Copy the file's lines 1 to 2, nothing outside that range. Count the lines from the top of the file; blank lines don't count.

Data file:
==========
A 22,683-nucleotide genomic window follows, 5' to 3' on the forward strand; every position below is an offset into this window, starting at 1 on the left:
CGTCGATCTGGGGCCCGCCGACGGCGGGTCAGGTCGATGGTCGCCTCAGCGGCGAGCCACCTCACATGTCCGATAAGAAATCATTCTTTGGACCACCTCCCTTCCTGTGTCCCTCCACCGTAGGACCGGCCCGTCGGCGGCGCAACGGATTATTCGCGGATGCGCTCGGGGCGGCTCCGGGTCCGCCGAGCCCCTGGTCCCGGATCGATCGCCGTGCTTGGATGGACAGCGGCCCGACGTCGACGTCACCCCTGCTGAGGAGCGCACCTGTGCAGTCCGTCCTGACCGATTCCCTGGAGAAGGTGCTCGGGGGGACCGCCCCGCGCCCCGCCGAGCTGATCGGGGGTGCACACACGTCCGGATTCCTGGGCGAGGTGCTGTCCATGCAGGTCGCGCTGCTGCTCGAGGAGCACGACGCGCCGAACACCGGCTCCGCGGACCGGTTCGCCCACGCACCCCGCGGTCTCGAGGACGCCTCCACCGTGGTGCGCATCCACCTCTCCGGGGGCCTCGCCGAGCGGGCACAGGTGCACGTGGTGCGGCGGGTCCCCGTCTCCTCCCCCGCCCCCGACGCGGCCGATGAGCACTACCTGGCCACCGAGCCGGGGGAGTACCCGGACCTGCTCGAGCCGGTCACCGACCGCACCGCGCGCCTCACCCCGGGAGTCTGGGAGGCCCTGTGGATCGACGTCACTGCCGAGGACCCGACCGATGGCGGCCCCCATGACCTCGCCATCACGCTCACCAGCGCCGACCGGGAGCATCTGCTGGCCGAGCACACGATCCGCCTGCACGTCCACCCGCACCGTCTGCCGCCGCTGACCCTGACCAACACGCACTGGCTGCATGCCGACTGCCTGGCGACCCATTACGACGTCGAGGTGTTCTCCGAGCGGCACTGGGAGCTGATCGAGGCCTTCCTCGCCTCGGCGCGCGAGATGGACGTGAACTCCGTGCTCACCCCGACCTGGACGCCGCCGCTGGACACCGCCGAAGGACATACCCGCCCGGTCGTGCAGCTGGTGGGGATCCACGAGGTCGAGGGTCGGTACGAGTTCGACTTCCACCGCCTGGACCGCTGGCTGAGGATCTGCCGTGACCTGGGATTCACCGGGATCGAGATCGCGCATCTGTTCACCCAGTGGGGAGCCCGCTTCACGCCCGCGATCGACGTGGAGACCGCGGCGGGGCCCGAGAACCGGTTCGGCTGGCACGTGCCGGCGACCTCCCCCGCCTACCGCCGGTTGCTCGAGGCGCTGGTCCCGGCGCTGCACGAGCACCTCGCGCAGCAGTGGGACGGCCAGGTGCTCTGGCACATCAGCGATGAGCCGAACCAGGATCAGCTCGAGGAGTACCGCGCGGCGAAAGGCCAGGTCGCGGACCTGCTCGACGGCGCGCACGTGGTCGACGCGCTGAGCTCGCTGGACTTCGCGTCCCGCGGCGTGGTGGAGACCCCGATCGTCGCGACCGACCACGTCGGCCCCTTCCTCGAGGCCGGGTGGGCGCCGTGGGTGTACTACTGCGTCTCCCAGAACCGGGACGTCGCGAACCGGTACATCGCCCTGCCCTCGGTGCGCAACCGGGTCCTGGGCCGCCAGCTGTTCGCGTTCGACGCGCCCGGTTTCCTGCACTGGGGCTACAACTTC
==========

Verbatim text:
A 22,683-nucleotide genomic window follows, 5' to 3' on the forward strand; every position below is an offset into this window, starting at 1 on the left:
CGTCGATCTGGGGCCCGCCGACGGCGGGTCAGGTCGATGGTCGCCTCAGCGGCGAGCCACCTCACATGTCCGATAAGAAATCATTCTTTGGACCACCTCCCTTCCTGTGTCCCTCCACCGTAGGACCGGCCCGTCGGCGGCGCAACGGATTATTCGCGGATGCGCTCGGGGCGGCTCCGGGTCCGCCGAGCCCCTGGTCCCGGATCGATCGCCGTGCTTGGATGGACAGCGGCCCGACGTCGACGTCACCCCTGCTGAGGAGCGCACCTGTGCAGTCCGTCCTGACCGATTCCCTGGAGAAGGTGCTCGGGGGGACCGCCCCGCGCCCCGCCGAGCTGATCGGGGGTGCACACACGTCCGGATTCCTGGGCGAGGTGCTGTCCATGCAGGTCGCGCTGCTGCTCGAGGAGCACGACGCGCCGAACACCGGCTCCGCGGACCGGTTCGCCCACGCACCCCGCGGTCTCGAGGACGCCTCCACCGTGGTGCGCATCCACCTCTCCGGGGGCCTCGCCGAGCGGGCACAGGTGCACGTGGTGCGGCGGGTCCCCGTCTCCTCCCCCGCCCCCGACGCGGCCGATGAGCACTACCTGGCCACCGAGCCGGGGGAGTACCCGGACCTGCTCGAGCCGGTCACCGACCGCACCGCGCGCCTCACCCCGGGAGTCTGGGAGGCCCTGTGGATCGACGTCACTGCCGAGGACCCGACCGATGGCGGCCCCCATGACCTCGCCATCACGCTCACCAGCGCCGACCGGGAGCATCTGCTGGCCGAGCACACGATCCGCCTGCACGTCCACCCGCACCGTCTGCCGCCGCTGACCCTGACCAACACGCACTGGCTGCATGCCGACTGCCTGGCGACCCATTACGACGTCGAGGTGTTCTCCGAGCGGCACTGGGAGCTGATCGAGGCCTTCCTCGCCTCGGCGCGCGAGATGGACGTGAACTCCGTGCTCACCCCGACCTGGACGCCGCCGCTGGACACCGCCGAAGGACATACCCGCCCGGTCGTGCAGCTGGTGGGGATCCACGAGGTCGAGGGTCGGTACGAGTTCGACTTCCACCGCCTGGACCGCTGGCTGAGGATCTGCCGTGACCTGGGATTCACCGGGATCGAGATCGCGCATCTGTTCACCCAGTGGGGAGCCCGCTTCACGCCCGCGATCGACGTGGAGACCGCGGCGGGGCCCGAGAACCGGTTCGGCTGGCACGTGCCGGCGACCTCCCCCGCCTACCGCCGGTTGCTCGAGGCGCTGGTCCCGGCGCTGCACGAGCACCTCGCGCAGCAGTGGGACGGCCAGGTGCTCTGGCACATCAGCGATGAGCCGAACCAGGATCAGCTCGAGGAGTACCGCGCGGCGAAAGGCCAGGTCGCGGACCTGCTCGACGGCGCGCACGTGGTCGACGCGCTGAGCTCGCTGGACTTCGCGTCCCGCGGCGTGGTGGAGACCCCGATCGTCGCGACCGACCACGTCGGCCCCTTCCTCGAGGCCGGGTGGGCGCCGTGGGTGTACTACTGCGTCTCCCAGAACCGGGACGTCGCGAACCGGTACATCGCCCTGCCCTCGGTGCGCAACCGGGTCCTGGGCCGCCAGCTGTTCGCGTTCGACGCGCCCGGTTTCCTGCACTGGGGCTACAACTTC